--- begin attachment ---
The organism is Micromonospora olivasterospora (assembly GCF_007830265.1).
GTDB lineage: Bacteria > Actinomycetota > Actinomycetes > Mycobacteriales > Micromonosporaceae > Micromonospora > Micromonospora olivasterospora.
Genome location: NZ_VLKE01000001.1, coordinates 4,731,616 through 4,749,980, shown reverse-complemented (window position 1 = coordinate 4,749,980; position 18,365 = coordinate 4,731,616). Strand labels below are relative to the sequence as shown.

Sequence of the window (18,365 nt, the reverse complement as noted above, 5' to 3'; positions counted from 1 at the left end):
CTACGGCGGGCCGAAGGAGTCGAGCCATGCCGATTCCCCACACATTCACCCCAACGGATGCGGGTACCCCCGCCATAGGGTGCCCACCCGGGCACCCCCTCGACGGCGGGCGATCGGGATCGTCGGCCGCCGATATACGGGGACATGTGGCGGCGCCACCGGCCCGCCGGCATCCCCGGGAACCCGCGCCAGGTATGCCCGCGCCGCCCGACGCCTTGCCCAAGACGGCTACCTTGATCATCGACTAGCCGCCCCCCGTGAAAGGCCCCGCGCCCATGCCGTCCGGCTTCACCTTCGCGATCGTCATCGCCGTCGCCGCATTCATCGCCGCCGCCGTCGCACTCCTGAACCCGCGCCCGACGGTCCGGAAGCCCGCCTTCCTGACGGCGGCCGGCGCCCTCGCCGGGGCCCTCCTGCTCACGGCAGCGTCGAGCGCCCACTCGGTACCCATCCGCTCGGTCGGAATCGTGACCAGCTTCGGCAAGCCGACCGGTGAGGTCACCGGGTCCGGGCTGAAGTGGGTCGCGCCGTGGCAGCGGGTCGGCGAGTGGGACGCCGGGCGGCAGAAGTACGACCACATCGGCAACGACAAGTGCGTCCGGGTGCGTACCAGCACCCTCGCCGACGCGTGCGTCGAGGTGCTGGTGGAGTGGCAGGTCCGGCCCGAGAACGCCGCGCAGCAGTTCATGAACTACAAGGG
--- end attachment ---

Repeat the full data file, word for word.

The organism is Micromonospora olivasterospora (assembly GCF_007830265.1).
GTDB lineage: Bacteria > Actinomycetota > Actinomycetes > Mycobacteriales > Micromonosporaceae > Micromonospora > Micromonospora olivasterospora.
Genome location: NZ_VLKE01000001.1, coordinates 4,731,616 through 4,749,980, shown reverse-complemented (window position 1 = coordinate 4,749,980; position 18,365 = coordinate 4,731,616). Strand labels below are relative to the sequence as shown.

Sequence of the window (18,365 nt, the reverse complement as noted above, 5' to 3'; positions counted from 1 at the left end):
CTACGGCGGGCCGAAGGAGTCGAGCCATGCCGATTCCCCACACATTCACCCCAACGGATGCGGGTACCCCCGCCATAGGGTGCCCACCCGGGCACCCCCTCGACGGCGGGCGATCGGGATCGTCGGCCGCCGATATACGGGGACATGTGGCGGCGCCACCGGCCCGCCGGCATCCCCGGGAACCCGCGCCAGGTATGCCCGCGCCGCCCGACGCCTTGCCCAAGACGGCTACCTTGATCATCGACTAGCCGCCCCCCGTGAAAGGCCCCGCGCCCATGCCGTCCGGCTTCACCTTCGCGATCGTCATCGCCGTCGCCGCATTCATCGCCGCCGCCGTCGCACTCCTGAACCCGCGCCCGACGGTCCGGAAGCCCGCCTTCCTGACGGCGGCCGGCGCCCTCGCCGGGGCCCTCCTGCTCACGGCAGCGTCGAGCGCCCACTCGGTACCCATCCGCTCGGTCGGAATCGTGACCAGCTTCGGCAAGCCGACCGGTGAGGTCACCGGGTCCGGGCTGAAGTGGGTCGCGCCGTGGCAGCGGGTCGGCGAGTGGGACGCCGGGCGGCAGAAGTACGACCACATCGGCAACGACAAGTGCGTCCGGGTGCGTACCAGCACCCTCGCCGACGCGTGCGTCGAGGTGCTGGTGGAGTGGCAGGTCCGGCCCGAGAACGCCGCGCAGCAGTTCATGAACTACAAGGG